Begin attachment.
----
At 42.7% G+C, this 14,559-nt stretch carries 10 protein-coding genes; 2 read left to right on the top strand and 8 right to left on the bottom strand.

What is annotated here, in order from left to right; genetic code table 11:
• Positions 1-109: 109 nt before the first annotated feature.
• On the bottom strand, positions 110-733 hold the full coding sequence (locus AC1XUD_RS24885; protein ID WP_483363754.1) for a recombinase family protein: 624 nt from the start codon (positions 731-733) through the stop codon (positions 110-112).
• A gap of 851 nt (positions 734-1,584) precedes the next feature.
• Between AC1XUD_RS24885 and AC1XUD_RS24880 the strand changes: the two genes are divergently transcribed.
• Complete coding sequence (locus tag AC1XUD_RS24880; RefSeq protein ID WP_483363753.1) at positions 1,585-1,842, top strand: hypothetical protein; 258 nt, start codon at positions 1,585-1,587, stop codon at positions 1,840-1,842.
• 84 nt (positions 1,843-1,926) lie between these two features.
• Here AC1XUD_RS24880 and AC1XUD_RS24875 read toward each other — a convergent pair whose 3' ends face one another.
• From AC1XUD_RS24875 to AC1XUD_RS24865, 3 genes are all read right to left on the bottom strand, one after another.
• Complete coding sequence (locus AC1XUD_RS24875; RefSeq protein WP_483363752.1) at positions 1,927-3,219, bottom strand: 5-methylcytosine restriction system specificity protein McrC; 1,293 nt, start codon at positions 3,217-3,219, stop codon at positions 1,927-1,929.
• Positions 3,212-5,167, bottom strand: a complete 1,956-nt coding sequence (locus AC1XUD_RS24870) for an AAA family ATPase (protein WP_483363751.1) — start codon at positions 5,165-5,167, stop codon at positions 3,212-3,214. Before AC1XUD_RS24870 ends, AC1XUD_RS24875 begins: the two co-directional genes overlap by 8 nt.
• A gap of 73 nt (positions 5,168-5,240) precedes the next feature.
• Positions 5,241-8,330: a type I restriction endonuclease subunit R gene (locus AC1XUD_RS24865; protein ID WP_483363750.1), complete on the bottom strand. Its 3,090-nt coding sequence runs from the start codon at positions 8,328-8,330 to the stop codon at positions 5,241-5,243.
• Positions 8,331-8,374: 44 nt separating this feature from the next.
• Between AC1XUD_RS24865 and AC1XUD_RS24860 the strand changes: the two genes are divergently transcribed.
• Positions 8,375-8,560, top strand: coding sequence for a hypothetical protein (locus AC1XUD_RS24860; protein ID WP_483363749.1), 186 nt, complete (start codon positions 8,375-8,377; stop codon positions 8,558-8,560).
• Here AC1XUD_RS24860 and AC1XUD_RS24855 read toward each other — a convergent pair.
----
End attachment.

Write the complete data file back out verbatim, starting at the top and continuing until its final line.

At 42.7% G+C, this 14,559-nt stretch carries 10 protein-coding genes; 2 read left to right on the top strand and 8 right to left on the bottom strand.

What is annotated here, in order from left to right; genetic code table 11:
• Positions 1-109: 109 nt before the first annotated feature.
• On the bottom strand, positions 110-733 hold the full coding sequence (locus AC1XUD_RS24885; protein ID WP_483363754.1) for a recombinase family protein: 624 nt from the start codon (positions 731-733) through the stop codon (positions 110-112).
• A gap of 851 nt (positions 734-1,584) precedes the next feature.
• Between AC1XUD_RS24885 and AC1XUD_RS24880 the strand changes: the two genes are divergently transcribed.
• Complete coding sequence (locus tag AC1XUD_RS24880; RefSeq protein ID WP_483363753.1) at positions 1,585-1,842, top strand: hypothetical protein; 258 nt, start codon at positions 1,585-1,587, stop codon at positions 1,840-1,842.
• 84 nt (positions 1,843-1,926) lie between these two features.
• Here AC1XUD_RS24880 and AC1XUD_RS24875 read toward each other — a convergent pair whose 3' ends face one another.
• From AC1XUD_RS24875 to AC1XUD_RS24865, 3 genes are all read right to left on the bottom strand, one after another.
• Complete coding sequence (locus AC1XUD_RS24875; RefSeq protein WP_483363752.1) at positions 1,927-3,219, bottom strand: 5-methylcytosine restriction system specificity protein McrC; 1,293 nt, start codon at positions 3,217-3,219, stop codon at positions 1,927-1,929.
• Positions 3,212-5,167, bottom strand: a complete 1,956-nt coding sequence (locus AC1XUD_RS24870) for an AAA family ATPase (protein WP_483363751.1) — start codon at positions 5,165-5,167, stop codon at positions 3,212-3,214. Before AC1XUD_RS24870 ends, AC1XUD_RS24875 begins: the two co-directional genes overlap by 8 nt.
• A gap of 73 nt (positions 5,168-5,240) precedes the next feature.
• Positions 5,241-8,330: a type I restriction endonuclease subunit R gene (locus AC1XUD_RS24865; protein ID WP_483363750.1), complete on the bottom strand. Its 3,090-nt coding sequence runs from the start codon at positions 8,328-8,330 to the stop codon at positions 5,241-5,243.
• Positions 8,331-8,374: 44 nt separating this feature from the next.
• Between AC1XUD_RS24865 and AC1XUD_RS24860 the strand changes: the two genes are divergently transcribed.
• Positions 8,375-8,560, top strand: coding sequence for a hypothetical protein (locus AC1XUD_RS24860; protein ID WP_483363749.1), 186 nt, complete (start codon positions 8,375-8,377; stop codon positions 8,558-8,560).
• Here AC1XUD_RS24860 and AC1XUD_RS24855 read toward each other — a convergent pair.